How JustAnswer Works:
  • Ask an Expert
    Experts are full of valuable knowledge and are ready to help with any question. Credentials confirmed by a Fortune 500 verification firm.
  • Get a Professional Answer
    Via email, text message, or notification as you wait on our site.
    Ask follow up questions if you need to.
  • 100% Satisfaction Guarantee
    Rate the answer you receive.
Ask Loren Your Own Question
Loren, Attorney
Category: Business Law
Satisfied Customers: 34012
Experience:  30 years experience representing clients .
Type Your Business Law Question Here...
Loren is online now
A new question is answered every 9 seconds

I have a business partner that now says he is a co-founder,

This answer was rated:

I have a business partner that now says he is a co-founder, although I have signed agreement from him as an employee. He has made little to no contributions to the company and I am in no financial position for a legal battle. The original agreement was contingent upon an investment that never came through, yet I feel he is trying to manuever. Can I offer him a reduced role and salary that he would most likely not take. I am CEO and own 90% of the company.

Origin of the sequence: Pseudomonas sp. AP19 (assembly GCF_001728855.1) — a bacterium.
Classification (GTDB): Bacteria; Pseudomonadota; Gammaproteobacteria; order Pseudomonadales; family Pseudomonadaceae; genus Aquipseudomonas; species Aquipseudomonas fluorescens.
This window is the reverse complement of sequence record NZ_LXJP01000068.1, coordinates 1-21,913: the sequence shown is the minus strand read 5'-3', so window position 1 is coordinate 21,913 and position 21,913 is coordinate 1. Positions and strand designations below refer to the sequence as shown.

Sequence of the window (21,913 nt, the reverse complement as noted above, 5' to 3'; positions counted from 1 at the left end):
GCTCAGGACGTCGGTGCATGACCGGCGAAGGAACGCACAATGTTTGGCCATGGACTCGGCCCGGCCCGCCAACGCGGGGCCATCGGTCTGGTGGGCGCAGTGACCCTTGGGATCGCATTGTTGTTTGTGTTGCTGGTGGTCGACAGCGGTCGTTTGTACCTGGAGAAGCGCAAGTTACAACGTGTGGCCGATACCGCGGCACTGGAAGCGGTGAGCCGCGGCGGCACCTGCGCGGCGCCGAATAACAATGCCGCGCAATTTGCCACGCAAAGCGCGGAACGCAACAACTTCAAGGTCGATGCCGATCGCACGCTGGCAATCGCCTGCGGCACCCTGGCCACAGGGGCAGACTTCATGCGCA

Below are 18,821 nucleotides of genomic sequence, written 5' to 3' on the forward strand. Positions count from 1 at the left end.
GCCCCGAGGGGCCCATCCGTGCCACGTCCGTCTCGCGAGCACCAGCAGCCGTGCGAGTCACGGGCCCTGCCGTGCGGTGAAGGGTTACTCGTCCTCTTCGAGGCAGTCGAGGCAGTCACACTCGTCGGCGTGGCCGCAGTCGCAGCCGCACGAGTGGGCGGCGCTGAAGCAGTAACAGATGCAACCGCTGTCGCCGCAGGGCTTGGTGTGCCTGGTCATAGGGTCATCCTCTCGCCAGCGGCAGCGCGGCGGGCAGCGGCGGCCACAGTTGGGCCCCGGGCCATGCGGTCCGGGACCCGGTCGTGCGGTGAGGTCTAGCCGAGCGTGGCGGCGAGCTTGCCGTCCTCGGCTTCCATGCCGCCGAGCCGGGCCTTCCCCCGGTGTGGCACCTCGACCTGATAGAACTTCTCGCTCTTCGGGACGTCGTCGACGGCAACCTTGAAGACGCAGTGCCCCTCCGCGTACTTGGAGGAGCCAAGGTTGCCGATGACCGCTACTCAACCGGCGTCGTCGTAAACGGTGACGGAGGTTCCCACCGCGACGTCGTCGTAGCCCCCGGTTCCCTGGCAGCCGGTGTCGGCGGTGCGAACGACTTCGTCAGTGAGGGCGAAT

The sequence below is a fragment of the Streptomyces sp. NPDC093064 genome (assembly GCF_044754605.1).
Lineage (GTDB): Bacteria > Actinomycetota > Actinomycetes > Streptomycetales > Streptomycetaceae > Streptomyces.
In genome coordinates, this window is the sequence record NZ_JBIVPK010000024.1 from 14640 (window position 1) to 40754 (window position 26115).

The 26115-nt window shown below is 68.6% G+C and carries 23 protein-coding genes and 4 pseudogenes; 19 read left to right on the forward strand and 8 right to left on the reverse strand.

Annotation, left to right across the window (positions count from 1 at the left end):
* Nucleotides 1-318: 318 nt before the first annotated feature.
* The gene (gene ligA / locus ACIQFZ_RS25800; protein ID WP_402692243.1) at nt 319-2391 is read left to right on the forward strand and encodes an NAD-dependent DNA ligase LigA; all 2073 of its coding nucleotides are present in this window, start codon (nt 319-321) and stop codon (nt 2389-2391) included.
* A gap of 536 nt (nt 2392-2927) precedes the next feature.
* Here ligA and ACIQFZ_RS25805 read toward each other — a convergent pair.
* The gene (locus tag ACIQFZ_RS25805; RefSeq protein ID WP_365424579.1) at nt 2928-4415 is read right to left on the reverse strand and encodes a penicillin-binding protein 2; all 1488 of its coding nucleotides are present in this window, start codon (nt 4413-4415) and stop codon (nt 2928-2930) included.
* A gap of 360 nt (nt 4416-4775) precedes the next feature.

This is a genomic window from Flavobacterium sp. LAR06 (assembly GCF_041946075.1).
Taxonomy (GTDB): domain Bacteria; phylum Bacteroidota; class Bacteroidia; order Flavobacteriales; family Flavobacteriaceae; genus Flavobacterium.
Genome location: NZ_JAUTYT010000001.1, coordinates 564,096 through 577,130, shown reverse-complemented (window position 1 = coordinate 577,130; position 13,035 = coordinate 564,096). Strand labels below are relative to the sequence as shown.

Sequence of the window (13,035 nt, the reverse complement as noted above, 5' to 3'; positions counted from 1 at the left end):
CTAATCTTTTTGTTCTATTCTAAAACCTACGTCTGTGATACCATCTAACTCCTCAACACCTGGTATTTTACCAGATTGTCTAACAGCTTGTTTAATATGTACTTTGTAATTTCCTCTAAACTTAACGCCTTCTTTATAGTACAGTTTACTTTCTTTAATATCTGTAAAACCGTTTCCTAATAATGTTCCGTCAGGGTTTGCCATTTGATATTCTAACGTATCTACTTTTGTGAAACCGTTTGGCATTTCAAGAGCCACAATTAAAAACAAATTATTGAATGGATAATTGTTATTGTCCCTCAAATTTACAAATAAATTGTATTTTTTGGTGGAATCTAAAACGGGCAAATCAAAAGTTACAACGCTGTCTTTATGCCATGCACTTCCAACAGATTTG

If he never made the required capital investment, then he is in breach of the partnership agreement. You need to follow through on the demand for payment. If he does not pay then you need to terminate the relationship or clarify that his continued participation will be as an employee with you as employer.

If he attempts to continue to call on vendors or investors, give him notice, in writing, that he is not to make such contacts in other than an employee capacity. If he continues, you may have to file suit for an injunction and money damages, if applicable.

Good luck. I hope it goes ok for you.
Customer: replied 8 years ago.
I am sorry. The required investment was from a third party that never came through. He believes that he is a co-founder because I did not correct him in a discussion with a vendor.
There does not appear to be any intent to form a partnership on your part. Your conversation with a 3rd party does not make him your partner, You need to straighten this out. The condition precedent for there to be a partnership was the 3rd party investment. It did not happen so it is time to revise the plan.

If he attempts to sue you, your defense is the failure of the condition precedent.
Loren and 3 other Business Law Specialists are ready to help you